Your guide to the Sustainability Reporting & Certification Ecosystem

Navigating the intricate world of sustainability reporting and certifications can be a daunting task, especially for small- and medium-sized businesses (SMBs). With numerous frameworks, guidelines, and certification schemes out there, it’s essential to make the right choices to improve transparency and meet stakeholder expectations.

At Founders of Now, we’ve simplified this complex ecosystem into three categories to help you find the most suitable path:

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Certification & rating bodies
These organisations have developed ESG-wide (environmental, social, governance) or topic-specific certification or rating systems based on information provided by businesses. They may gather data through questionnaires, surveys, or on-site audits.

One outstanding example is B Corp, a renowned certification scheme that sets high standards of social and environmental performance, transparency, and accountability. With over 6000 certified B Corporations in more than 80 countries and across 150 industries, it’s a powerful recognition. To become a B Corp, you’ll need to respond to a detailed questionnaire and develop an annual impact report.

Other organisations, such as CDP and EcoVadis, have developed rating systems to assess business performance. EcoVadis, for instance, provides sustainability recognition levels like Bronze, Silver, Gold, and Platinum based on your business’s score percentile.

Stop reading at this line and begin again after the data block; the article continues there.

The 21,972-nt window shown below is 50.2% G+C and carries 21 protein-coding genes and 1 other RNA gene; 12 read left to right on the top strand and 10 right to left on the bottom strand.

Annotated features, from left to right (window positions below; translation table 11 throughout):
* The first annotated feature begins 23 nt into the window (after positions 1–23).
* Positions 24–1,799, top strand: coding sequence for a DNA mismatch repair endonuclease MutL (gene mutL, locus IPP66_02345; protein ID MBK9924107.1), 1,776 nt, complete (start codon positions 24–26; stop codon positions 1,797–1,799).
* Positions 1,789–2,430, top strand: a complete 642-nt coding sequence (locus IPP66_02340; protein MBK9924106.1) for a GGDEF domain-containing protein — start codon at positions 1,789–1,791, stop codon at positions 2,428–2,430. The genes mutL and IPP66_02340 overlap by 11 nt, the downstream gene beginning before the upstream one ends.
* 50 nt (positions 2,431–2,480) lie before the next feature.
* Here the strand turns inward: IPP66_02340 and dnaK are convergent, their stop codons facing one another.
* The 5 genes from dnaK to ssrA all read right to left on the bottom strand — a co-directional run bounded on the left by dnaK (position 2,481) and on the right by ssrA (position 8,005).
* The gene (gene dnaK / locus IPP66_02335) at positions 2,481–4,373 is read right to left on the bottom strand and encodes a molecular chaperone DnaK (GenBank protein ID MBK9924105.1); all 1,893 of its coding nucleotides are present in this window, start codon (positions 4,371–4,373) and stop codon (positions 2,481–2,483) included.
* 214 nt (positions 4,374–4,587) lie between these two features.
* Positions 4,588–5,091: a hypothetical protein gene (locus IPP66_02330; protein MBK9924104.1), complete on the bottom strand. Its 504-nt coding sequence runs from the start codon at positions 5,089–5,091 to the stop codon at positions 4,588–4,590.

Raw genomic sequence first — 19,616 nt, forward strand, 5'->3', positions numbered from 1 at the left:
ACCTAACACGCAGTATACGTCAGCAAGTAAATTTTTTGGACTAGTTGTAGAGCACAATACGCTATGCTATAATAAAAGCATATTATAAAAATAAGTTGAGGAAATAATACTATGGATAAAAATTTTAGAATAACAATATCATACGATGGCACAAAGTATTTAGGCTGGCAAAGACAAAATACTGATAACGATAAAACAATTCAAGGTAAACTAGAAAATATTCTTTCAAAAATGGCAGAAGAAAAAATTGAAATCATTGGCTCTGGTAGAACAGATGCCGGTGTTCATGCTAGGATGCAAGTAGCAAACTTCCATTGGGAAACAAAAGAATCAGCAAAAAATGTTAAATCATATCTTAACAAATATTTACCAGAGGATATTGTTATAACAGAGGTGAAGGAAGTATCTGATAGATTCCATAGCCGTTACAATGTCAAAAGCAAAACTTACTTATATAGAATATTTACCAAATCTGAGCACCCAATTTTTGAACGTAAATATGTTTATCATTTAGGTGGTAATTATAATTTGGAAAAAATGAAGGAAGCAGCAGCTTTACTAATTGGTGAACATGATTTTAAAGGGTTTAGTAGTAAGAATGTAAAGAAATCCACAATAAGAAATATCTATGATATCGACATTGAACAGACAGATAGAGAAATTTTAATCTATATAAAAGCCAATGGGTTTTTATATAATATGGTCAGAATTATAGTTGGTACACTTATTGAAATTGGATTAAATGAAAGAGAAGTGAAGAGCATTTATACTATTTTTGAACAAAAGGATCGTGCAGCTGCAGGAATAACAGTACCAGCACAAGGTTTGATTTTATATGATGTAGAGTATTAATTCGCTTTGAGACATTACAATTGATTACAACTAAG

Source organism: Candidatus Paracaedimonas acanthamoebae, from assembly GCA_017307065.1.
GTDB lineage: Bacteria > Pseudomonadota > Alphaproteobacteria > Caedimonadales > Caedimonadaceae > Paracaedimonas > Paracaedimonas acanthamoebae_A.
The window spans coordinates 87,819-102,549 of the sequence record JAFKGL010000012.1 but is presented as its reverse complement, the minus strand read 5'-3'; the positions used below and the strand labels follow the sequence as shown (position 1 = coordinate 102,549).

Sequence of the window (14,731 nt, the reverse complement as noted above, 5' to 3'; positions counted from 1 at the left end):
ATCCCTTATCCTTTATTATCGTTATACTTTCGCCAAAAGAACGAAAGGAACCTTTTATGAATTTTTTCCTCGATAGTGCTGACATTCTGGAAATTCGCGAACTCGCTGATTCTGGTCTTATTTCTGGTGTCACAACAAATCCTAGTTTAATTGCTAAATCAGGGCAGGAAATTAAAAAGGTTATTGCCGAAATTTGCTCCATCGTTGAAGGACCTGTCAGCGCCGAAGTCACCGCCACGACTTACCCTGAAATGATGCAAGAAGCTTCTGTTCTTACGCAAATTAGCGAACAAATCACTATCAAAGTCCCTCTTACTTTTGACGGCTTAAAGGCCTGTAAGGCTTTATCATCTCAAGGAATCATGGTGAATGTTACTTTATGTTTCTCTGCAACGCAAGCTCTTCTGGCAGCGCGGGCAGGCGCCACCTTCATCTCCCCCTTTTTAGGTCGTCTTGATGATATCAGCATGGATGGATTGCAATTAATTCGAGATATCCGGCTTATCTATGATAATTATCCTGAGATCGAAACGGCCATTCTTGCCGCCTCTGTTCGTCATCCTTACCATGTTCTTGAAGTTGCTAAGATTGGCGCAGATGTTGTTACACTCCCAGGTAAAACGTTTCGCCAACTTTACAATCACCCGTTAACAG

Reporting frameworks
The primary goal of sustainability reporting frameworks is to provide a common set of standards for businesses to report their positive and negative impacts on the planet, society, and the economy.

A widely used standard is the Global Reporting Initiative (GRI), designed to be applicable universally across all organizations and sectors. While GRI standards are mostly used by larger corporations due to extensive requirements, SMBs can still use them as a basis for their sustainability reports and claim to have prepared the information “with reference to” the GRI Standards. Additionally, there are reporting frameworks, such as TCFD (for climate) and TNFD (for nature), which address topic-specific sustainability challenges.

Other relevant frameworks & guidelines
These are frameworks and guidelines not specifically developed for sustainability reporting but can greatly support businesses in improving their reporting activities. One well-known example is the UN Sustainable Development Goals (SDGs). While intended as goals for governments, businesses are also called upon to contribute to and report on the SDGs.

Other frameworks and standards that aid sustainability reporting include the UN Global Compact, Science-based Targets initiative (SBTi), and the Greenhouse Gas Protocol.

Ready to start reporting? First off, take some time to weigh the pros and cons of each framework. Look beyond mere compliance and focus on aligning with the values and aspirations of your business. Transparent reporting can build trust with stakeholders, drive positive change, and create a lasting impact. Embrace sustainability reporting as an opportunity to showcase your commitment to the environment, society, and responsible governance, regardless of your business size!